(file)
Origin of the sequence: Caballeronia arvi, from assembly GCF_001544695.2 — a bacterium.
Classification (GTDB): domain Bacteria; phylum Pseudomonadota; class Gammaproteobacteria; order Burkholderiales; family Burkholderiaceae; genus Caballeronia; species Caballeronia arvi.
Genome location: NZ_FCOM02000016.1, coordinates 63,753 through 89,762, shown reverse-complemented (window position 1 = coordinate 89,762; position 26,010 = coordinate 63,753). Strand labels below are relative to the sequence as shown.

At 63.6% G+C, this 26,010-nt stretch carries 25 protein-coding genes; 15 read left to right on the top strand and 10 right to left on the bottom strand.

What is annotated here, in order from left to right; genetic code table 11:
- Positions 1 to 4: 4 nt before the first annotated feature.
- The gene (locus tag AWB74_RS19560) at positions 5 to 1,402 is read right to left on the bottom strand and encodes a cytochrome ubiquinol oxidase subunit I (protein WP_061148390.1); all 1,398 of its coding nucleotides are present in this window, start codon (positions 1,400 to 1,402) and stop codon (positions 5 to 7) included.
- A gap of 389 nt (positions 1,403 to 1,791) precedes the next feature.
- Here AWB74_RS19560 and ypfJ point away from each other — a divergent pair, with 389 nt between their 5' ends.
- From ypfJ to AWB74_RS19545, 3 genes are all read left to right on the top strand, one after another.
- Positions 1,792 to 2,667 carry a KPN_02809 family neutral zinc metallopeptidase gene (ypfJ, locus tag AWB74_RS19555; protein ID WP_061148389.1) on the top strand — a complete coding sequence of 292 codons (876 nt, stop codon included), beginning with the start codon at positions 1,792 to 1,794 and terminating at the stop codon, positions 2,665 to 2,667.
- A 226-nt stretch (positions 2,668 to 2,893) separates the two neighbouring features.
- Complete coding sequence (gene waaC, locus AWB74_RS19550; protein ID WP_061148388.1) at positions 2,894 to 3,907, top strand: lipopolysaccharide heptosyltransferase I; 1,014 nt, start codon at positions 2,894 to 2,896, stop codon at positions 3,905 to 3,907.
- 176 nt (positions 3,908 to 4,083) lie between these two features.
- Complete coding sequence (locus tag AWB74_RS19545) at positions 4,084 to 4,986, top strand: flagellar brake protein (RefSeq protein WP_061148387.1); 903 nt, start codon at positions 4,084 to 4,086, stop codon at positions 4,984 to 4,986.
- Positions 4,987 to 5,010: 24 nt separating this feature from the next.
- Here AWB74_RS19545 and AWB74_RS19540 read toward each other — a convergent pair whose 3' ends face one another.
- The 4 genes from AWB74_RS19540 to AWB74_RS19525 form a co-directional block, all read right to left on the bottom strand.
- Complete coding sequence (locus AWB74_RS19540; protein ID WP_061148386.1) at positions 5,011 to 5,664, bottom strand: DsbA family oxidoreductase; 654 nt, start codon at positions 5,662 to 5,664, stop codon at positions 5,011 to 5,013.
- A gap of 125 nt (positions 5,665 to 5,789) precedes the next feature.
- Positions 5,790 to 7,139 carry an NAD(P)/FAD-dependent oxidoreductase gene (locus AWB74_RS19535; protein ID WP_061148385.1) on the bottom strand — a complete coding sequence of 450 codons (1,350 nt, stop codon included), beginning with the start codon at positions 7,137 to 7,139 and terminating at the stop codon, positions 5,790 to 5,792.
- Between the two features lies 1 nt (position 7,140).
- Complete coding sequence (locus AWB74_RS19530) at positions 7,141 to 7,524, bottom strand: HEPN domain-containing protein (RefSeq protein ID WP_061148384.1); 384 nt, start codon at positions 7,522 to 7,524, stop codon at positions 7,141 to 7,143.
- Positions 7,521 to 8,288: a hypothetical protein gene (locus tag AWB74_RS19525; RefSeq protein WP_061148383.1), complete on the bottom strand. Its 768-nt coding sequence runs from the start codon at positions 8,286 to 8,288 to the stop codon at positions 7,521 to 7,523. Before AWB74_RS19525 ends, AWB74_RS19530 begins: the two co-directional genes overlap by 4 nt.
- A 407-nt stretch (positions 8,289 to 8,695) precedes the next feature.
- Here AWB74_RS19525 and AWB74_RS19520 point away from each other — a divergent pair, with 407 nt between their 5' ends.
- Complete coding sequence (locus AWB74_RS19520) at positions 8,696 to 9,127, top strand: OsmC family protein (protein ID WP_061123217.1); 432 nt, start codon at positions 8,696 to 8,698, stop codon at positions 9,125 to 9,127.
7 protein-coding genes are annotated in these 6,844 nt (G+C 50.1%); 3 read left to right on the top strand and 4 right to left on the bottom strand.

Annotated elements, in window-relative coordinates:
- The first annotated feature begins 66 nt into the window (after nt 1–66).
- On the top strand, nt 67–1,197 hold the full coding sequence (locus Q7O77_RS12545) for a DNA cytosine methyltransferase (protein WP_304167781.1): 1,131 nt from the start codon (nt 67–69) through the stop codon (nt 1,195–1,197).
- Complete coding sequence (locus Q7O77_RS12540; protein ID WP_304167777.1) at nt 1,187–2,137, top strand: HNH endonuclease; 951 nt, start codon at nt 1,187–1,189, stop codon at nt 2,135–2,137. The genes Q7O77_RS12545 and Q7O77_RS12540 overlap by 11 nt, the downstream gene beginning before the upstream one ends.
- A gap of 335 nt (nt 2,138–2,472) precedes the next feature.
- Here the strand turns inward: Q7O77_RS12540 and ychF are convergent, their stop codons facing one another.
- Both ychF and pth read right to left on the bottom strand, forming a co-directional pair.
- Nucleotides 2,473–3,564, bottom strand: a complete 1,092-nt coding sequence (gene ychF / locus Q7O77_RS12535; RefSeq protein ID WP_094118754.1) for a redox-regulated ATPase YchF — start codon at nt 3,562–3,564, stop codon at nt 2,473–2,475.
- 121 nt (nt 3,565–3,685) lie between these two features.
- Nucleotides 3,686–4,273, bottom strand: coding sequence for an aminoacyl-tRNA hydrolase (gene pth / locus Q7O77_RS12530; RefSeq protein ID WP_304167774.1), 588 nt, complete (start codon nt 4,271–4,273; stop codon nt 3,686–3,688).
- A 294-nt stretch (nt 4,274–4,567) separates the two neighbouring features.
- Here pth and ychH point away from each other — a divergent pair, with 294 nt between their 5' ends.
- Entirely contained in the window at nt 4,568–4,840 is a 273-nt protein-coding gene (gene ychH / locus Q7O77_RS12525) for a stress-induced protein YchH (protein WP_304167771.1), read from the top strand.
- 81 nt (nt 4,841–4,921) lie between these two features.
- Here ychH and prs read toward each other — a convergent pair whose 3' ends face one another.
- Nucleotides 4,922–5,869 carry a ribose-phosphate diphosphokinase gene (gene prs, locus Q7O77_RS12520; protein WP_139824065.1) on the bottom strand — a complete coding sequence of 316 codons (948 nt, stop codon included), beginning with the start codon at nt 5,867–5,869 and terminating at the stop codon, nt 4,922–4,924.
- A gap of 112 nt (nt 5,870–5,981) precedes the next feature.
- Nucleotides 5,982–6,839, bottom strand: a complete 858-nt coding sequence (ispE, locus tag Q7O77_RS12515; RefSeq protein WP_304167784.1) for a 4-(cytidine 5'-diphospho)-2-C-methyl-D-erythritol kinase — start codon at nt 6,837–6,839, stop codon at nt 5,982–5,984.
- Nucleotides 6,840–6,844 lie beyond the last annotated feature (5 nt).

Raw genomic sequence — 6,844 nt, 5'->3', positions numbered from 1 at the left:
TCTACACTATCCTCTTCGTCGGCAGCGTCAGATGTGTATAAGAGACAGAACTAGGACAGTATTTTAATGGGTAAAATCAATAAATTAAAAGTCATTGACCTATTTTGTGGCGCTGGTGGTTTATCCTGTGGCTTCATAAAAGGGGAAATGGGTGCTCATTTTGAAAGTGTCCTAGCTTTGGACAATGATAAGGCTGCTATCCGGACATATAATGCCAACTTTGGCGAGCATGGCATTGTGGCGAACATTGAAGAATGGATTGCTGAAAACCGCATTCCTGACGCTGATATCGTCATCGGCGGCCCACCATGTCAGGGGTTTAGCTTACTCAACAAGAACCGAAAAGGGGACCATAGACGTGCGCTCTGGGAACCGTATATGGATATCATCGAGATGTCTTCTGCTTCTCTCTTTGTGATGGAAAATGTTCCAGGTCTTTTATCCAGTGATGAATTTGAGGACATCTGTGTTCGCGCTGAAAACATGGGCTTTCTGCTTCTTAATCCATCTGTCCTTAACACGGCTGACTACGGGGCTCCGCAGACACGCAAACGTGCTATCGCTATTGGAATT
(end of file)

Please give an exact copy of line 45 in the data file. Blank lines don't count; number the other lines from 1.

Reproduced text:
- A gap of 112 nt (nt 5,870–5,981) precedes the next feature.